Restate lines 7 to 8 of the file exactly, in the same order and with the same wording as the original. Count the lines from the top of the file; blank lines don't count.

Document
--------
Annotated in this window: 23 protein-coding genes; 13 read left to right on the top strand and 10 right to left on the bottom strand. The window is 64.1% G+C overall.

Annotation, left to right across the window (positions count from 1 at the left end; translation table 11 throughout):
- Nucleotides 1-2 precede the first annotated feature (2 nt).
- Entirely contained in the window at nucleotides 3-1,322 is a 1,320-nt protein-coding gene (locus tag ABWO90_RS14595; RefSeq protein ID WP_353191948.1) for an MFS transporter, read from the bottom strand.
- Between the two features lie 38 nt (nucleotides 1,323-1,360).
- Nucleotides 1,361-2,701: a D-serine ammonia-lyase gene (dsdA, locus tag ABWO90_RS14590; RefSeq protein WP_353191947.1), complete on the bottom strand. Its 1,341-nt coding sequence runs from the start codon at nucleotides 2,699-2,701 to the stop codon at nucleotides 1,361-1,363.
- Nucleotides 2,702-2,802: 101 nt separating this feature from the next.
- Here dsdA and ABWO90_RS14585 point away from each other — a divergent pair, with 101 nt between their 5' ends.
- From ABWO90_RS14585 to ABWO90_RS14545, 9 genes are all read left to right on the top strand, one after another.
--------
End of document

- Nucleotides 2,702-2,802: 101 nt separating this feature from the next.
- Here dsdA and ABWO90_RS14585 point away from each other — a divergent pair, with 101 nt between their 5' ends.